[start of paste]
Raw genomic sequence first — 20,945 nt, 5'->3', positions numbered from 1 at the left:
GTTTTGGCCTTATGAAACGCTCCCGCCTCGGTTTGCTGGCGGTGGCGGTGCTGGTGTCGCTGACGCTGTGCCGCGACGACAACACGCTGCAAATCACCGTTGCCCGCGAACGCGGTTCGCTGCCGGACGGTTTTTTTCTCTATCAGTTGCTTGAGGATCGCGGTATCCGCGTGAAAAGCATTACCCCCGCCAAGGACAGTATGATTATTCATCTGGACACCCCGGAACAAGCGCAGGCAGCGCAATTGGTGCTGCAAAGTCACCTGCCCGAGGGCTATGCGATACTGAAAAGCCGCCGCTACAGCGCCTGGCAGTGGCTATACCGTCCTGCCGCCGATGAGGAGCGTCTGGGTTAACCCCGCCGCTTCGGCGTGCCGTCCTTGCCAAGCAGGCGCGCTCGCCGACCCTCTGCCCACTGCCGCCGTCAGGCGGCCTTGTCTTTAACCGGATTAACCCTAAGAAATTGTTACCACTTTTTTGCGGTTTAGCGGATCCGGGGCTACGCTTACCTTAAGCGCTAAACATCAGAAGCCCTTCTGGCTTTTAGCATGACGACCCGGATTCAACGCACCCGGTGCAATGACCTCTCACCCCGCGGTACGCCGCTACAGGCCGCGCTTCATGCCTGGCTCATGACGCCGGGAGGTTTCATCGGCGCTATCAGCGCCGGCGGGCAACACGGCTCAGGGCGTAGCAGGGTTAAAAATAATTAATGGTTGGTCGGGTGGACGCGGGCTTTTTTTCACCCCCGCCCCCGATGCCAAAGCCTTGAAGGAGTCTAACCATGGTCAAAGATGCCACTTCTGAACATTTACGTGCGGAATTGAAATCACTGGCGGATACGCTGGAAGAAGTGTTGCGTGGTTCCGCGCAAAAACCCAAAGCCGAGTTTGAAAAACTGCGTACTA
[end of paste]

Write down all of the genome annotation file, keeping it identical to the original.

Raw genomic sequence first — 20,945 nt, 5'->3', positions numbered from 1 at the left:
GTTTTGGCCTTATGAAACGCTCCCGCCTCGGTTTGCTGGCGGTGGCGGTGCTGGTGTCGCTGACGCTGTGCCGCGACGACAACACGCTGCAAATCACCGTTGCCCGCGAACGCGGTTCGCTGCCGGACGGTTTTTTTCTCTATCAGTTGCTTGAGGATCGCGGTATCCGCGTGAAAAGCATTACCCCCGCCAAGGACAGTATGATTATTCATCTGGACACCCCGGAACAAGCGCAGGCAGCGCAATTGGTGCTGCAAAGTCACCTGCCCGAGGGCTATGCGATACTGAAAAGCCGCCGCTACAGCGCCTGGCAGTGGCTATACCGTCCTGCCGCCGATGAGGAGCGTCTGGGTTAACCCCGCCGCTTCGGCGTGCCGTCCTTGCCAAGCAGGCGCGCTCGCCGACCCTCTGCCCACTGCCGCCGTCAGGCGGCCTTGTCTTTAACCGGATTAACCCTAAGAAATTGTTACCACTTTTTTGCGGTTTAGCGGATCCGGGGCTACGCTTACCTTAAGCGCTAAACATCAGAAGCCCTTCTGGCTTTTAGCATGACGACCCGGATTCAACGCACCCGGTGCAATGACCTCTCACCCCGCGGTACGCCGCTACAGGCCGCGCTTCATGCCTGGCTCATGACGCCGGGAGGTTTCATCGGCGCTATCAGCGCCGGCGGGCAACACGGCTCAGGGCGTAGCAGGGTTAAAAATAATTAATGGTTGGTCGGGTGGACGCGGGCTTTTTTTCACCCCCGCCCCCGATGCCAAAGCCTTGAAGGAGTCTAACCATGGTCAAAGATGCCACTTCTGAACATTTACGTGCGGAATTGAAATCACTGGCGGATACGCTGGAAGAAGTGTTGCGTGGTTCCGCGCAAAAACCCAAAGCCGAGTTTGAAAAACTGCGTACTA